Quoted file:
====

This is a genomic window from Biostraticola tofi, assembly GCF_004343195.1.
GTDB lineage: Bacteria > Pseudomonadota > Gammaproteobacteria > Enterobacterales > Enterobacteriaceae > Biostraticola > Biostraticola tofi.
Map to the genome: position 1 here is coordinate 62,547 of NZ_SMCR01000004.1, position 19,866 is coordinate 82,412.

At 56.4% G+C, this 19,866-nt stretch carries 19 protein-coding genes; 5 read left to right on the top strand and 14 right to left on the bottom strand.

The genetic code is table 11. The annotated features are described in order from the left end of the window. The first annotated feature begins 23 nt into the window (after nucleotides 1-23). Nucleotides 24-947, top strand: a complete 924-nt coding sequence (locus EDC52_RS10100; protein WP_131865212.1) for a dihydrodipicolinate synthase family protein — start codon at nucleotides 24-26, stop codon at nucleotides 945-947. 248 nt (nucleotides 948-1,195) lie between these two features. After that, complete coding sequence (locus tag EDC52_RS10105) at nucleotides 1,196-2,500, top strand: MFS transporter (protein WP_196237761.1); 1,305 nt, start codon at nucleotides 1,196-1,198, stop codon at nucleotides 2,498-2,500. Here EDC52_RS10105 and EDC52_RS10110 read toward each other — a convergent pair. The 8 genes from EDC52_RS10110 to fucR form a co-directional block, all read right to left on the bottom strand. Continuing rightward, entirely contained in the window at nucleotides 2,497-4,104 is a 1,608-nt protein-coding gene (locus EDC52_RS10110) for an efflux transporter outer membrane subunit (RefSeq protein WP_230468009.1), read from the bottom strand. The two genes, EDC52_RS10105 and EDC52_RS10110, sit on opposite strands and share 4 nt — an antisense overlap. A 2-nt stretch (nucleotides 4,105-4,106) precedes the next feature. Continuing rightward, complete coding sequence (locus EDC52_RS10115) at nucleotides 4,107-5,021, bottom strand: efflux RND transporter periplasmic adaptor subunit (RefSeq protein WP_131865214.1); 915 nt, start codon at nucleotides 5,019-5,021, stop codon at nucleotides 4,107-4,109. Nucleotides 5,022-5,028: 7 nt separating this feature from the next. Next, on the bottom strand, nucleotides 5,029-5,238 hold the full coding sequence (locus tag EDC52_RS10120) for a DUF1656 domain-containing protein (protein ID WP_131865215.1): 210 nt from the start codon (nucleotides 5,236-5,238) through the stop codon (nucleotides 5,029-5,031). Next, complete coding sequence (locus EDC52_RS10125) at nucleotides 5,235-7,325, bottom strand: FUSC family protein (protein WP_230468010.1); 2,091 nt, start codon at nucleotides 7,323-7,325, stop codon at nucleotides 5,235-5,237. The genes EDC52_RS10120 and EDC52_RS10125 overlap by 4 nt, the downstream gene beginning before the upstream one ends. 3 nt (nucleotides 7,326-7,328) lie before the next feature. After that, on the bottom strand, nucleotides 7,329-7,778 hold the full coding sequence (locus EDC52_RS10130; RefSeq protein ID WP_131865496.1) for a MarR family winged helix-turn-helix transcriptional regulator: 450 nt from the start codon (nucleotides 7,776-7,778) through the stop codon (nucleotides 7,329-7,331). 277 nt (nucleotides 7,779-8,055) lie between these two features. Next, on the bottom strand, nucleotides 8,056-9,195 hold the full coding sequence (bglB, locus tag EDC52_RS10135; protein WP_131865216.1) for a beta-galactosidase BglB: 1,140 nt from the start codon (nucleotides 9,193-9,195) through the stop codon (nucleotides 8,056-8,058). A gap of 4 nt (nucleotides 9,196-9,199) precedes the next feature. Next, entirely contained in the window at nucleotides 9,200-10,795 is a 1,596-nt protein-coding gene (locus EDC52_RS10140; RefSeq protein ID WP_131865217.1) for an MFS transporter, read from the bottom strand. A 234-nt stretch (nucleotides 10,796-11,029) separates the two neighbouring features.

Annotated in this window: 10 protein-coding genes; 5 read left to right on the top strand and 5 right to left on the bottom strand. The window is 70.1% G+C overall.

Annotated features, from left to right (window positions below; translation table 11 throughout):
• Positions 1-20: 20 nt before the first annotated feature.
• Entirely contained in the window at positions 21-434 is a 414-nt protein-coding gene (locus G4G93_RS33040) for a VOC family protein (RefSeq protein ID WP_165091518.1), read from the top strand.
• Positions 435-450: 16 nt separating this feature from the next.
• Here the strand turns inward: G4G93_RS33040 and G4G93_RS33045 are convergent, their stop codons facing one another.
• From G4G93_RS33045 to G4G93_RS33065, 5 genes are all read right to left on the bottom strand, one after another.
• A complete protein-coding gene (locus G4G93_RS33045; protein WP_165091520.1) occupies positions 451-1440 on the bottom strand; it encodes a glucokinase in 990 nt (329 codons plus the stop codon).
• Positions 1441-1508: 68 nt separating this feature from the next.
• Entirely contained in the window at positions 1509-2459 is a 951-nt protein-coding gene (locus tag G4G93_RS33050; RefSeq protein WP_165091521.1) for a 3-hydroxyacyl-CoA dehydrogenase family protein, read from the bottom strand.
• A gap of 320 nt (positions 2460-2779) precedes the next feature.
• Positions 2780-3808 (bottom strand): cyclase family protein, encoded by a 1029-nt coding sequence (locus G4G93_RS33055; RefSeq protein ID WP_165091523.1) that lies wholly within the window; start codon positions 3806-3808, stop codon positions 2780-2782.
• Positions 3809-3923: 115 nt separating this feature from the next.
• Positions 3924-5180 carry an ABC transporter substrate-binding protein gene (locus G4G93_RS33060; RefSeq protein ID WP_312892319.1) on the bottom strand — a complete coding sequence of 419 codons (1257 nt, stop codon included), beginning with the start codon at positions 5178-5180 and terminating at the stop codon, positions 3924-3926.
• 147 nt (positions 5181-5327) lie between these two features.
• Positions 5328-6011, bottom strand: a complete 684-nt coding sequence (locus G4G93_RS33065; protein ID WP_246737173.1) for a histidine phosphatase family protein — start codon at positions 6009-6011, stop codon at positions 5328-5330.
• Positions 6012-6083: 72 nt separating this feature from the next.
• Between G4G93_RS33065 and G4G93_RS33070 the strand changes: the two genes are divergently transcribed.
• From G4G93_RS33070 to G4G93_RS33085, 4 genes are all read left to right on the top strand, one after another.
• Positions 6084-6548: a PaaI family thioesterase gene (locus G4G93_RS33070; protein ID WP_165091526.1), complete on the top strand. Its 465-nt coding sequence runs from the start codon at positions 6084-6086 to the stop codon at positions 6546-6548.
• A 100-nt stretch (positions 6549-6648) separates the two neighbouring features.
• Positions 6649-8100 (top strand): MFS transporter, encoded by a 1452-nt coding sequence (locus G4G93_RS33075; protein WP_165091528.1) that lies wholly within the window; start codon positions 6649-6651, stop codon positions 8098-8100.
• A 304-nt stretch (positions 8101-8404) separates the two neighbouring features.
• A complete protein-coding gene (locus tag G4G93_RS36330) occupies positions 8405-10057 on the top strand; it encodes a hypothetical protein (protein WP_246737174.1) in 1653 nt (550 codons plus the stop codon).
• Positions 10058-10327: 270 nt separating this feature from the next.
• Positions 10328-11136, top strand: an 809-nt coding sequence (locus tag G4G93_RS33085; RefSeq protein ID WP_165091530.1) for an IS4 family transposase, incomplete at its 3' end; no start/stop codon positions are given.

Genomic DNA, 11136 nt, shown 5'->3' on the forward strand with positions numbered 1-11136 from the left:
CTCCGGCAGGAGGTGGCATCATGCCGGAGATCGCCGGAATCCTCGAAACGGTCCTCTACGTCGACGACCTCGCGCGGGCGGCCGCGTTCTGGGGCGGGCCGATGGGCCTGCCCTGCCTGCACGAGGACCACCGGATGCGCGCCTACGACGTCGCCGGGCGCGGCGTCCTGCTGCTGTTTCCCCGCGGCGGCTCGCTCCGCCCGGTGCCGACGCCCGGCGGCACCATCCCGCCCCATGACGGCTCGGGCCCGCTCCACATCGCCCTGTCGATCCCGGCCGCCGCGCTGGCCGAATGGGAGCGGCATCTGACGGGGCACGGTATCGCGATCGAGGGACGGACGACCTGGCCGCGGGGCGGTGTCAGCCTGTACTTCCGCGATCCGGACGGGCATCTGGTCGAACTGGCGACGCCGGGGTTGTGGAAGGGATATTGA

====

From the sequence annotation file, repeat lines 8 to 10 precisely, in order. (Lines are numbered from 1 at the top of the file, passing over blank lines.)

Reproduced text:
• Positions 1-20: 20 nt before the first annotated feature.
• Entirely contained in the window at positions 21-434 is a 414-nt protein-coding gene (locus G4G93_RS33040) for a VOC family protein (RefSeq protein ID WP_165091518.1), read from the top strand.
• Positions 435-450: 16 nt separating this feature from the next.